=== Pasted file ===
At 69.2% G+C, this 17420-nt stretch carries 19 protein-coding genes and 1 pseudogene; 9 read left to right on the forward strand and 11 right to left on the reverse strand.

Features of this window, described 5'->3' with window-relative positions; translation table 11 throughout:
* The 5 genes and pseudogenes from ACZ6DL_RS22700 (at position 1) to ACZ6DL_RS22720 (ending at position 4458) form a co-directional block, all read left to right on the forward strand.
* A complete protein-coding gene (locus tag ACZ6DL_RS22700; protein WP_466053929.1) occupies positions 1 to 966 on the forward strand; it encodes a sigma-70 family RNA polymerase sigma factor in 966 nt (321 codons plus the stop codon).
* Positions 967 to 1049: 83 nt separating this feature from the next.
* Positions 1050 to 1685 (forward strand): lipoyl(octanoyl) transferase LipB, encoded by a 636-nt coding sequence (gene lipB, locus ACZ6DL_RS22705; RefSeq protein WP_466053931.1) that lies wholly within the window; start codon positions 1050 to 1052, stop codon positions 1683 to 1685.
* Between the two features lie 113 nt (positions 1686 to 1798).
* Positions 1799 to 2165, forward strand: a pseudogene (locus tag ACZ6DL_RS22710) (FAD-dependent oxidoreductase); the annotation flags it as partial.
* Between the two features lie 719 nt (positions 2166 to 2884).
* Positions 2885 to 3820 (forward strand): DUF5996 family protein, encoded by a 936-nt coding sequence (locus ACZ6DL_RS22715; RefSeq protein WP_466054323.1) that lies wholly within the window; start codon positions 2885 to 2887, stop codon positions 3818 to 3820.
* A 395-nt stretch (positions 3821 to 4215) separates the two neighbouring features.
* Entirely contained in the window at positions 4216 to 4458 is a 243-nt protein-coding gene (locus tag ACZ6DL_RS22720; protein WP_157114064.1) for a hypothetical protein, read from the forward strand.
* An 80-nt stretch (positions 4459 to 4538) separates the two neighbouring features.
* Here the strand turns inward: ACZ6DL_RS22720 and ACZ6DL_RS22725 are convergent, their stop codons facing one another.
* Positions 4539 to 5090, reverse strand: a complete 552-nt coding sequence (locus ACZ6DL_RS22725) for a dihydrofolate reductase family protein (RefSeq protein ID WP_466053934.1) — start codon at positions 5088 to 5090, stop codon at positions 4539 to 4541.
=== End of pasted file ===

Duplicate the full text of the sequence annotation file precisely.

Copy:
At 69.2% G+C, this 17420-nt stretch carries 19 protein-coding genes and 1 pseudogene; 9 read left to right on the forward strand and 11 right to left on the reverse strand.

Features of this window, described 5'->3' with window-relative positions; translation table 11 throughout:
* The 5 genes and pseudogenes from ACZ6DL_RS22700 (at position 1) to ACZ6DL_RS22720 (ending at position 4458) form a co-directional block, all read left to right on the forward strand.
* A complete protein-coding gene (locus tag ACZ6DL_RS22700; protein WP_466053929.1) occupies positions 1 to 966 on the forward strand; it encodes a sigma-70 family RNA polymerase sigma factor in 966 nt (321 codons plus the stop codon).
* Positions 967 to 1049: 83 nt separating this feature from the next.
* Positions 1050 to 1685 (forward strand): lipoyl(octanoyl) transferase LipB, encoded by a 636-nt coding sequence (gene lipB, locus ACZ6DL_RS22705; RefSeq protein WP_466053931.1) that lies wholly within the window; start codon positions 1050 to 1052, stop codon positions 1683 to 1685.
* Between the two features lie 113 nt (positions 1686 to 1798).
* Positions 1799 to 2165, forward strand: a pseudogene (locus tag ACZ6DL_RS22710) (FAD-dependent oxidoreductase); the annotation flags it as partial.
* Between the two features lie 719 nt (positions 2166 to 2884).
* Positions 2885 to 3820 (forward strand): DUF5996 family protein, encoded by a 936-nt coding sequence (locus ACZ6DL_RS22715; RefSeq protein WP_466054323.1) that lies wholly within the window; start codon positions 2885 to 2887, stop codon positions 3818 to 3820.
* A 395-nt stretch (positions 3821 to 4215) separates the two neighbouring features.
* Entirely contained in the window at positions 4216 to 4458 is a 243-nt protein-coding gene (locus tag ACZ6DL_RS22720; protein WP_157114064.1) for a hypothetical protein, read from the forward strand.
* An 80-nt stretch (positions 4459 to 4538) separates the two neighbouring features.
* Here the strand turns inward: ACZ6DL_RS22720 and ACZ6DL_RS22725 are convergent, their stop codons facing one another.
* Positions 4539 to 5090, reverse strand: a complete 552-nt coding sequence (locus ACZ6DL_RS22725) for a dihydrofolate reductase family protein (RefSeq protein ID WP_466053934.1) — start codon at positions 5088 to 5090, stop codon at positions 4539 to 4541.